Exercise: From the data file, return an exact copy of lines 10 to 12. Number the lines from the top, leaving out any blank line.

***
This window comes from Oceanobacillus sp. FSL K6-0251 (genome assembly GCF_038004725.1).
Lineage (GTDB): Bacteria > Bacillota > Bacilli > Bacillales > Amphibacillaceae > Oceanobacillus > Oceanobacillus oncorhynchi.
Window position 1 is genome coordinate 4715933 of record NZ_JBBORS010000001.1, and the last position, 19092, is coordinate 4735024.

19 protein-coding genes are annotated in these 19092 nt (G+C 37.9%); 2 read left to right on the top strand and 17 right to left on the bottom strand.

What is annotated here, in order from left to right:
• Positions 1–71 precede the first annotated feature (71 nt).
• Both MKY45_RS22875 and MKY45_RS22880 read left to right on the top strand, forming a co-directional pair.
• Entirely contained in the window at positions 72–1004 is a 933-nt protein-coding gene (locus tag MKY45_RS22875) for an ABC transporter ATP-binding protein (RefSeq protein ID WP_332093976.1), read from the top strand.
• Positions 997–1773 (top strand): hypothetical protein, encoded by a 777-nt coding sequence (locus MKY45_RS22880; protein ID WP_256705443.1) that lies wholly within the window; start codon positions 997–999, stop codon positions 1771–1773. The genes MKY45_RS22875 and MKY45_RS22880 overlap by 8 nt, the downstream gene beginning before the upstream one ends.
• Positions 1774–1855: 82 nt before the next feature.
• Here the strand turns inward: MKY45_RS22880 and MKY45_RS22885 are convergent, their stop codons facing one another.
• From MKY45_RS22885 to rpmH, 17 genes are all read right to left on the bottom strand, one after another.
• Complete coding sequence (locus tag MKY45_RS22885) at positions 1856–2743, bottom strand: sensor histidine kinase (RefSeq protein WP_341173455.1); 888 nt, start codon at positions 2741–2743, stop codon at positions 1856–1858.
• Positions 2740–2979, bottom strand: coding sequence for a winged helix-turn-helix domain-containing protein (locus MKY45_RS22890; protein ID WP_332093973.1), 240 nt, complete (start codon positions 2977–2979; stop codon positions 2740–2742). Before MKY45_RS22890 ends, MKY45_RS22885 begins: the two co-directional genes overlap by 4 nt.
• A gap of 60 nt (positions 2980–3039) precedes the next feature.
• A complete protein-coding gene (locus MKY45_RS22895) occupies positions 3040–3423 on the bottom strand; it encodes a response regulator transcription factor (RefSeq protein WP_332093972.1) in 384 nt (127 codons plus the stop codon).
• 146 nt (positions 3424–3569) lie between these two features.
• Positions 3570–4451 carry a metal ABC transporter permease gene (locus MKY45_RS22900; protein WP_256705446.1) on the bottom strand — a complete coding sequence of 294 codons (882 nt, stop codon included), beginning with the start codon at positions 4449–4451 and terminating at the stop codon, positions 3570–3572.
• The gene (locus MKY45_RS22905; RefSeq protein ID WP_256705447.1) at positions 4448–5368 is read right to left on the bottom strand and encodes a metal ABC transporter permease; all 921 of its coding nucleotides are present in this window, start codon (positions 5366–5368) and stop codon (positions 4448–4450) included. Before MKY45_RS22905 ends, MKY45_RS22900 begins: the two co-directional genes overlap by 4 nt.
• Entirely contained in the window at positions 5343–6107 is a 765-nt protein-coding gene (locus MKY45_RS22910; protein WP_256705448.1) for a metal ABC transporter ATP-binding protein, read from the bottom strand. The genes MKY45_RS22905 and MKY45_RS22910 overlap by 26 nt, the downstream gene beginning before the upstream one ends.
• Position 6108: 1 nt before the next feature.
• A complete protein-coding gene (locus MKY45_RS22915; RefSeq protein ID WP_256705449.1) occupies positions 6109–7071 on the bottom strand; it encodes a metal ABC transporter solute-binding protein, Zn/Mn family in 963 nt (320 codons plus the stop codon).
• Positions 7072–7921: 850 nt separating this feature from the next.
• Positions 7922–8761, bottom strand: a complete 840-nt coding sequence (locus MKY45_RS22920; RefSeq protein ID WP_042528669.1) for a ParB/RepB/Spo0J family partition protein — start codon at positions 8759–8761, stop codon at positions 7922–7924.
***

• Positions 1774–1855: 82 nt before the next feature.
• Here the strand turns inward: MKY45_RS22880 and MKY45_RS22885 are convergent, their stop codons facing one another.
• From MKY45_RS22885 to rpmH, 17 genes are all read right to left on the bottom strand, one after another.